On Memorial Day weekend -- and again on the anniversary of D-Day -- we take a solemn moment to remember our war heroes. In 1944, the man who would have been my father-in-law, had he lived long enough, landed on Omaha Beach, fought in the Battle of the Bulge, and liberated a concentration camp. He also slugged an officer who made anti-Semitic taunts.
Some spend the day, or a portion of it, watching war movies, and you can see great ones about a Japanese prisoner of war camp in Burma, the brainwashing of GIs by Chinese militants during the Korean War, the plight of returning veterans having a tough time readjuisting to civilian life, the story of a Swedish industrialist whom the British blackmail into spying on Nazi industrial capacity not to mention do-or-die missions behind enemy lines in Europe; traumatized pilots returning to their base in Britain after one flight too many; escape attempts from German POW camps; the exploits of generals, the fate of battles, the derring-do of a charismatic hero; a mutiny on a US Navy destroyer-minesweeper that has seen better days; heroism on the home front with an alliterative heroine such as Greer Garson or Claudette Colbert.
My Triple Cain theory of Hollywood and War is based on a primal parable of guilt and violence, the story of Cain's slaying of his borther Abel. Hollywood movies are the invention of wandering Jews, and the moviemakers conceive themselves as marked men like Cain, protected by the vvery sign that sets him apart. This identification with Cain supports the view that violence is righteous and inevitable. There are three prominent movies in which the name Cain figures.
(b) The Caine Mutiny (1954) with Humphrey Bogart, Van Johnson, Fred MacMurray, and Jose Ferrer as the Jewish lawyer Barney Greengrass who gets the mutineers off the hook by exposing the captain, Bogart, as a paranoid playing with marbles he is destined to lose. Well, maybe Greengrass isn't his last name. It's Greenwald. But you know what I mean. I thnk especially of the spech he makes when he spills his champagne into Fred MacMurray's face, which he does not just because Fred's a hypocrite and a heel but somehow also in the name of the batty captain and similar incompetents who donate their bodies to the machinery of war, which is metaphorically identified with a US Navy destroyer on its last sea legs.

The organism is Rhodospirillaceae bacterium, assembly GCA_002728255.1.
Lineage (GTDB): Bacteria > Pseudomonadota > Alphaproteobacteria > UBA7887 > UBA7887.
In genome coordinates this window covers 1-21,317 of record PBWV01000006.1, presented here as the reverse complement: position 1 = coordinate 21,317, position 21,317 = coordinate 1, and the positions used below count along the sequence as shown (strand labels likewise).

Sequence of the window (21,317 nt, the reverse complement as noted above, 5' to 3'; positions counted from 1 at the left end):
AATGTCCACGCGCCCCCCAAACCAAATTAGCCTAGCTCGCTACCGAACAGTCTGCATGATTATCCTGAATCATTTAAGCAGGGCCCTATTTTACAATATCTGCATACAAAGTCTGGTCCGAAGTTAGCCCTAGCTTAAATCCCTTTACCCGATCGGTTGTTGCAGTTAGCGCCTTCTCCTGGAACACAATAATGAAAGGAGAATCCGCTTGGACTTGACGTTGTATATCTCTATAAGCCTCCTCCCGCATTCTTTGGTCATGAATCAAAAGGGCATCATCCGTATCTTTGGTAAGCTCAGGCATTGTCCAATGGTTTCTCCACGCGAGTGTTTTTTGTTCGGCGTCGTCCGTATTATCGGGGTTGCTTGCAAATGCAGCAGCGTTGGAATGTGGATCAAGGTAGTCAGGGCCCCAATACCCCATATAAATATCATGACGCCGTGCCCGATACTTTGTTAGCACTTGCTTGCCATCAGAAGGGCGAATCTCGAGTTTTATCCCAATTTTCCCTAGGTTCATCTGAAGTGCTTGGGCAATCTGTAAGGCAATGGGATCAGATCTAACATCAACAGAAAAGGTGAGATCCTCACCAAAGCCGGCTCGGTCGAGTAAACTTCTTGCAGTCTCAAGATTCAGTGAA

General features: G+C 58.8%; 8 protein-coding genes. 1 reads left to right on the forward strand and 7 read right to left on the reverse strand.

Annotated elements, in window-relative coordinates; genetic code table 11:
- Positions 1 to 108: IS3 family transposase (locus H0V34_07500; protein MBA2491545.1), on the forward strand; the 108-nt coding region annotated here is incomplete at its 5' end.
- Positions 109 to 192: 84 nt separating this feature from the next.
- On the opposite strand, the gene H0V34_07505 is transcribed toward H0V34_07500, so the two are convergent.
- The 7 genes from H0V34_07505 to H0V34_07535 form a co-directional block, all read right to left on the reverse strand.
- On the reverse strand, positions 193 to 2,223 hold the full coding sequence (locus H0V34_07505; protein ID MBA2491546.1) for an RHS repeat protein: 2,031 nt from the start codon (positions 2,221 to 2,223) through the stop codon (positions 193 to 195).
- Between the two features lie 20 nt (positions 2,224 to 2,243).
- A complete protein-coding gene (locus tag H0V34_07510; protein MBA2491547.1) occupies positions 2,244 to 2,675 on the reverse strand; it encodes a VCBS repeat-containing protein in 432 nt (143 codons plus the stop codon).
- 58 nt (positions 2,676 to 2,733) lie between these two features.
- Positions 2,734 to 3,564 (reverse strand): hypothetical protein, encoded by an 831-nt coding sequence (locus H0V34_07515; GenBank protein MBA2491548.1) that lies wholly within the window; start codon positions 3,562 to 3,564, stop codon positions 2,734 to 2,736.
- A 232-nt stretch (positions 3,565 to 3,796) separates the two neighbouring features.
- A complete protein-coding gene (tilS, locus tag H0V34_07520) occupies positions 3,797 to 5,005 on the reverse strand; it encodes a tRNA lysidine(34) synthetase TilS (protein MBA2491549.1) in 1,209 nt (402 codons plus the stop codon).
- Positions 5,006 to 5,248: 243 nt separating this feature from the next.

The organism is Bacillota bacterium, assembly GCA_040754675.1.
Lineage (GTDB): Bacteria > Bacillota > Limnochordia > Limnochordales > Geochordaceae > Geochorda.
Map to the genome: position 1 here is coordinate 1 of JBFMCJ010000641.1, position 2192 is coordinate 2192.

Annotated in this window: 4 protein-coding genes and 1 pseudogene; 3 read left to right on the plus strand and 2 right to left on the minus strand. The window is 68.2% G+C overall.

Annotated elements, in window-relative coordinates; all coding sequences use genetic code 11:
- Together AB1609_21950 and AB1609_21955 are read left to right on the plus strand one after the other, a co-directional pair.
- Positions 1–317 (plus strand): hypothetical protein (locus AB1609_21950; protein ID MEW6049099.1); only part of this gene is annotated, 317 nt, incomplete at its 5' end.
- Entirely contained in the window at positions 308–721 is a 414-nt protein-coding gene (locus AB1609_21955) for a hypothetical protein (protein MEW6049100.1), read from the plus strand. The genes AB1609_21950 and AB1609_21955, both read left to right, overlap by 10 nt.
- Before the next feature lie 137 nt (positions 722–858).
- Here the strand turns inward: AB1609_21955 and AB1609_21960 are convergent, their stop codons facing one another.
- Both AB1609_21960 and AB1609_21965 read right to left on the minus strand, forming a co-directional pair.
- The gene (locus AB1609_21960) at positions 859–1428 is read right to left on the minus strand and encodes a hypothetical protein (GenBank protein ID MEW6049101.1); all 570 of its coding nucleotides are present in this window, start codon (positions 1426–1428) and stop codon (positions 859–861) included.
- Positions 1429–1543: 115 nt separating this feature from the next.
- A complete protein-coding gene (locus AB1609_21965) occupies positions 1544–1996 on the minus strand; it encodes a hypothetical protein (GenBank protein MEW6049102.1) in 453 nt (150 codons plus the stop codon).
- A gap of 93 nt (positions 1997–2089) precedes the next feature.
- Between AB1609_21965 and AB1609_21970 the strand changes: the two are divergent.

(c) The hero of High Noon (1952), willful Marshall Will Kane, played by tall stoic taciturn determined manly Gary Cooper, with goodness blonde gracious Grace Kelly as his Quaker (pacifist) bride, who shoots a man before the "real time" movie is through, and the just-married couple drives the carriage out of town with no fanfare except the lonesome Academy Award-winning song, "Do not forsake me, O my darling." Several "types of allegory" come into play, depending on whether the focus is on
ii) Grace Kelly
iii)) Frank Miller, who has vowed to kill him and is expected on the noon train,
iv) the townspeople, who are either
2) too young to do do anything but play cops and robbers,
(3) too old to do anything but offer a warm hand clasp
(4) Lloyd Bridges.
(d) Summatiom of thesis
1. Cain and Abel (Genesis) as a parable of Hollywood and the American War Machine
2) Digression on Michael Caine as a British variant of the American type
3) The special attractions of the prisoner-of-war camp as a site; digression on William Holden, Steve McQueen, and James Garner as three attractive North American models
4) Digression on East of Eden with James Dean (whose last name is a near anagram of Eden) as a version of Cain,
5) Presidential hopeful Herman Cain's moment of fame.
6) Comment from Susan Cain, author of the bestselling Quiet: The Power of Introverts in a World that Can't Stop Talking. Cain's research tells her that "we watch people like Charlie Sheen BECAUSE they are narcissistic, not in spite of it." The obnioxious are "better liked" in college. "Not only that, but the type of narcissism that was most predictive of popularity was the most malignant kind."
7) Everything else.
Details TK. -- DL